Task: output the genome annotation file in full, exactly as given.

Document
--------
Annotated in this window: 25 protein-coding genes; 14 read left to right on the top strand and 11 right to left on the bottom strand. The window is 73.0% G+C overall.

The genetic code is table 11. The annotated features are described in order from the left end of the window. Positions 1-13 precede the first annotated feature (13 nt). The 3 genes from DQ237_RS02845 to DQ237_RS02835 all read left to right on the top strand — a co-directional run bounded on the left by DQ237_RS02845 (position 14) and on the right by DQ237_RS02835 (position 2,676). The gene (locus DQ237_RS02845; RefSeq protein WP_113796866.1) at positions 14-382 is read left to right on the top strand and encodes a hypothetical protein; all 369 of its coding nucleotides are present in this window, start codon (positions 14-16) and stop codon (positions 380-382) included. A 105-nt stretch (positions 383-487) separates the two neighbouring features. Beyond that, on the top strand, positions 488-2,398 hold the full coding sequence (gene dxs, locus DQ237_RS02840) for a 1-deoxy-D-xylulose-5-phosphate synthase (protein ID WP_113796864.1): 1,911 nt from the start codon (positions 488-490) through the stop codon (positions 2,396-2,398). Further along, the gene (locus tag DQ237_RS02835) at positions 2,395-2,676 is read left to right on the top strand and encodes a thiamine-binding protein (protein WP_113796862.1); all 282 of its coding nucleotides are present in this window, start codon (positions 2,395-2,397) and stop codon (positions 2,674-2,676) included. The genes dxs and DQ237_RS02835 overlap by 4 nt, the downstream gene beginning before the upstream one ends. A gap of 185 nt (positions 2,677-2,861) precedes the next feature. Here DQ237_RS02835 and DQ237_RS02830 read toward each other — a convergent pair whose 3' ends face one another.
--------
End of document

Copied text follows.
Annotated in this window: 25 protein-coding genes; 14 read left to right on the top strand and 11 right to left on the bottom strand. The window is 73.0% G+C overall.

The genetic code is table 11. The annotated features are described in order from the left end of the window. Positions 1-13 precede the first annotated feature (13 nt). The 3 genes from DQ237_RS02845 to DQ237_RS02835 all read left to right on the top strand — a co-directional run bounded on the left by DQ237_RS02845 (position 14) and on the right by DQ237_RS02835 (position 2,676). The gene (locus DQ237_RS02845; RefSeq protein WP_113796866.1) at positions 14-382 is read left to right on the top strand and encodes a hypothetical protein; all 369 of its coding nucleotides are present in this window, start codon (positions 14-16) and stop codon (positions 380-382) included. A 105-nt stretch (positions 383-487) separates the two neighbouring features. Beyond that, on the top strand, positions 488-2,398 hold the full coding sequence (gene dxs, locus DQ237_RS02840) for a 1-deoxy-D-xylulose-5-phosphate synthase (protein ID WP_113796864.1): 1,911 nt from the start codon (positions 488-490) through the stop codon (positions 2,396-2,398). Further along, the gene (locus tag DQ237_RS02835) at positions 2,395-2,676 is read left to right on the top strand and encodes a thiamine-binding protein (protein WP_113796862.1); all 282 of its coding nucleotides are present in this window, start codon (positions 2,395-2,397) and stop codon (positions 2,674-2,676) included. The genes dxs and DQ237_RS02835 overlap by 4 nt, the downstream gene beginning before the upstream one ends. A gap of 185 nt (positions 2,677-2,861) precedes the next feature. Here DQ237_RS02835 and DQ237_RS02830 read toward each other — a convergent pair whose 3' ends face one another.